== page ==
by Pastor Kyle Beshears


It is one of the most best selling evangelical books in the past decade with over seven million copies sold. It sat on the #1 New York Times best-sellers list for weeks. It is currently the #1 best seller on Amazon for Christian Living and Christian Eschatology. The book became so popular that it was turned into a blockbuster movie.

But this book is no deep treatise of theology nor a work written by a masterful theologian diving deep into eschatology. Neither is it a pastoral message from the office of a minister who, after years of toiling in the Lord’s work, has words of encouragement and challenges to pass on to the next generation. No, this movie is neither of either of these two.

Instead, it is a movie about the afterlife – an account of a little boy who experienced heaven and returned to tell the world. It recounts the glory of heaven, the reality of its existence, and the wonderfulness of the presence of God.

But, I must say, the book was better. No, not the actual book Heaven Is For Real. I mean the Bible.


Despite the wide popularity of Heaven Is For Real, we have an obligation to pause for a moment and ask ourselves whether or not this is something we should embrace with open arms or hold at a distance.

Could this work be genuine of the afterlife? In an age of materialism and naturalism, it would surly be a wonderful piece of evidence. Also, doesn’t the Bible seem to place credibility on the individual experience of believers? After all, Paul knew a man who “was caught up into paradise” and returned to tell about it (2Co 12:3–4). Shouldn’t we at least give Heaven Is For Real a chance?

Frankly, I’m not sure that we should. Why? Because we don’t need a book to tell us heaven is for real – we have the book. We don’t need accounts of individuals going to the beyond in order for us to know heaven is a real place. In fact, Jesus seems to tell us that if an individual was to return from the afterlife, we still wouldn’t believe them. His reason? We have the prophets, scripture, the Bible (Jn 20:29).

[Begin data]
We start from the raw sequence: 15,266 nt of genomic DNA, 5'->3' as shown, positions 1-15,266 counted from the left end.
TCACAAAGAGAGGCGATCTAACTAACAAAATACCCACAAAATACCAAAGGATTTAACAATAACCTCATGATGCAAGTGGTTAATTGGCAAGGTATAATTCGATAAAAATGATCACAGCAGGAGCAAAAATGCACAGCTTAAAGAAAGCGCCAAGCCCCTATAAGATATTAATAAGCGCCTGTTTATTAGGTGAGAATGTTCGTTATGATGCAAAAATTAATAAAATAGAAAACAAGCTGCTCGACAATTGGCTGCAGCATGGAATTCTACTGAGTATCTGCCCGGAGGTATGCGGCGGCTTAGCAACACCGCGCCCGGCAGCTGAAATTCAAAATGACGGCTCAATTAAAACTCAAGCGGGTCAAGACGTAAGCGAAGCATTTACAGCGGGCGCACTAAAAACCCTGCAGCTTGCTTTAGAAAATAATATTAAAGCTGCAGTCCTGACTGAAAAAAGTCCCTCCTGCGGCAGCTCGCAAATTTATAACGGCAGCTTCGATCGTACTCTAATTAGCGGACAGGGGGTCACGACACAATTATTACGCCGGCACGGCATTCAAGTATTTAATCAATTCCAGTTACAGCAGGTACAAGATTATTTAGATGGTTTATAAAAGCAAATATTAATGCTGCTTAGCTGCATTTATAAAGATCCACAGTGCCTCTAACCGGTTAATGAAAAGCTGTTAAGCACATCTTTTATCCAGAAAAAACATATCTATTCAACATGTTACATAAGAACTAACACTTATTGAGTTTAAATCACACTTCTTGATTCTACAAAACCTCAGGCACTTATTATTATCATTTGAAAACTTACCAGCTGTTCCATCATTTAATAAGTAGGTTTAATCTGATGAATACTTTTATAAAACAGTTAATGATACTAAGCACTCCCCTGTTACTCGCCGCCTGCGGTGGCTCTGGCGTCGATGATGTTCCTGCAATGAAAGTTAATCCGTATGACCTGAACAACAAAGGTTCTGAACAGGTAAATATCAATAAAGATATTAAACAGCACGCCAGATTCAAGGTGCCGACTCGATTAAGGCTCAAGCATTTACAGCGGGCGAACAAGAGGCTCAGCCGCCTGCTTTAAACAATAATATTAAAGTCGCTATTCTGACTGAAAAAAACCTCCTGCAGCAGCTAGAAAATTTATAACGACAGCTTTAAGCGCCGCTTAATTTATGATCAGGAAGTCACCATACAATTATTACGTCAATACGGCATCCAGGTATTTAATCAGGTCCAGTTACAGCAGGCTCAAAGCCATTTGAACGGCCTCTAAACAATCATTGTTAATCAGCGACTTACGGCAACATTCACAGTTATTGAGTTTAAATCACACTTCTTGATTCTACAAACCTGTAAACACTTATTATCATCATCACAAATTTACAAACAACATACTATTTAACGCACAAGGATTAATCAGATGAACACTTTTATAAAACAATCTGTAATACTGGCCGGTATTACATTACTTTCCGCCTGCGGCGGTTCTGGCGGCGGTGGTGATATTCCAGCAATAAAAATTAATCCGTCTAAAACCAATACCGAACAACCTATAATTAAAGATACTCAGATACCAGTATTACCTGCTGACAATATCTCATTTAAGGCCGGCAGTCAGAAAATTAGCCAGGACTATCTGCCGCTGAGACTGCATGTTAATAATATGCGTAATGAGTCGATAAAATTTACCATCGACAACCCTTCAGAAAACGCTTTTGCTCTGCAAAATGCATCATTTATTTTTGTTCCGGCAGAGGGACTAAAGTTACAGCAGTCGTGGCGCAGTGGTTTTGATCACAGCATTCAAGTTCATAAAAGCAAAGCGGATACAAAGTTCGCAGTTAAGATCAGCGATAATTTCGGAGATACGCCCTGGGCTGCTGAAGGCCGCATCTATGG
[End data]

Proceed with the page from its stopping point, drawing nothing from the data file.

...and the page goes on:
But what about Paul’s friend who went to heaven? Isn’t Heaven Is For Real simply the same thing? No, not necessarily, because the Holy Spirit didn’t inspire Heaven Is For Real, but he did inspire 2 Corinthians.


The ultimate problem with Heaven is For Real (or any other near-death experience books and films for that matter) is that we are reversing the order of evidence for the afterlife.

We want to use our experiences to prove Bible. Instead, we need to use Bible to prove our experiences.

At the end of the day, we must continually remind ourselves that the Holy Spirit has given us everything we need to know about the afterlife. It’s there, it exists, and it’s either indescribably wonderful or incomprehensibly horrible.

The point of the Bible teaching us about the afterlife is not so we can spend our days speculating eternity; rather, we should spend our days in anticipation of eternity.

And what’s the best way to anticipate eternity? Live a life worth living by bearing the name of Jesus Christ.

Photo credit: __o__ / Foter / Creative Commons Attribution-NonCommercial 2.0 Generic (CC BY-NC 2.0)


is a pastor at the People of Mars Hill Church in Mobile, Alabama. He is the author of Robot Jesus and Three Other Jesuses You Never Knew and blogs at Dear Ephesus on church issues and apologetics.

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World Prayr has chosen to be different, starting with teaching others that the pilgrimage all those who have been brought near to God are on is not one about our focusing on what we are doing, or focusing on our sin or anything we are not doing, but focusing on what Christ did in order for us to know transforming grace. We refer to this message as the gospel of grace. We then live this out as a ministry by serving others through counseling, prayer, and sound biblical teachings.

We also differ from most ministries in another key area, working to live out the message of Philippians 2:4 by aggressively promoting other ministries and churches. As a mission team, World Prayr is working to serve those who are disconnected to reconnect them, one soul at a time, to local bodies of believers.

We refer to our team as an “Ohana” made up of many nationalities spread across the globe and within the Protestant faith.

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